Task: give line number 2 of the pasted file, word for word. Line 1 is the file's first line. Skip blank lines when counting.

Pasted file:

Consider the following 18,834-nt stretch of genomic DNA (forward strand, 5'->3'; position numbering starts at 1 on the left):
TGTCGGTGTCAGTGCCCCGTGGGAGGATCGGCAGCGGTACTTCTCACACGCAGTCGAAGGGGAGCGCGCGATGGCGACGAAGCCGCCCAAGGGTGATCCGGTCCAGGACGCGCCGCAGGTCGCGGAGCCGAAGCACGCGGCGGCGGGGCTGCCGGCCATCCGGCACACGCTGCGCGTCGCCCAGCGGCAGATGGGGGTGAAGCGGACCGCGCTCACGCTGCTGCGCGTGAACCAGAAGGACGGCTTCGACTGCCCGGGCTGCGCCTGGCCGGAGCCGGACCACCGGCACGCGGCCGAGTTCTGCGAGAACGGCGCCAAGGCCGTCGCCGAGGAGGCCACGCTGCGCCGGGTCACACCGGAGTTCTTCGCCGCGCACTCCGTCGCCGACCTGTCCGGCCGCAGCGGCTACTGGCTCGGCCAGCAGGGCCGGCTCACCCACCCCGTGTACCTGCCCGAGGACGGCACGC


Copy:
TGTCGGTGTCAGTGCCCCGTGGGAGGATCGGCAGCGGTACTTCTCACACGCAGTCGAAGGGGAGCGCGCGATGGCGACGAAGCCGCCCAAGGGTGATCCGGTCCAGGACGCGCCGCAGGTCGCGGAGCCGAAGCACGCGGCGGCGGGGCTGCCGGCCATCCGGCACACGCTGCGCGTCGCCCAGCGGCAGATGGGGGTGAAGCGGACCGCGCTCACGCTGCTGCGCGTGAACCAGAAGGACGGCTTCGACTGCCCGGGCTGCGCCTGGCCGGAGCCGGACCACCGGCACGCGGCCGAGTTCTGCGAGAACGGCGCCAAGGCCGTCGCCGAGGAGGCCACGCTGCGCCGGGTCACACCGGAGTTCTTCGCCGCGCACTCCGTCGCCGACCTGTCCGGCCGCAGCGGCTACTGGCTCGGCCAGCAGGGCCGGCTCACCCACCCCGTGTACCTGCCCGAGGACGGCACGC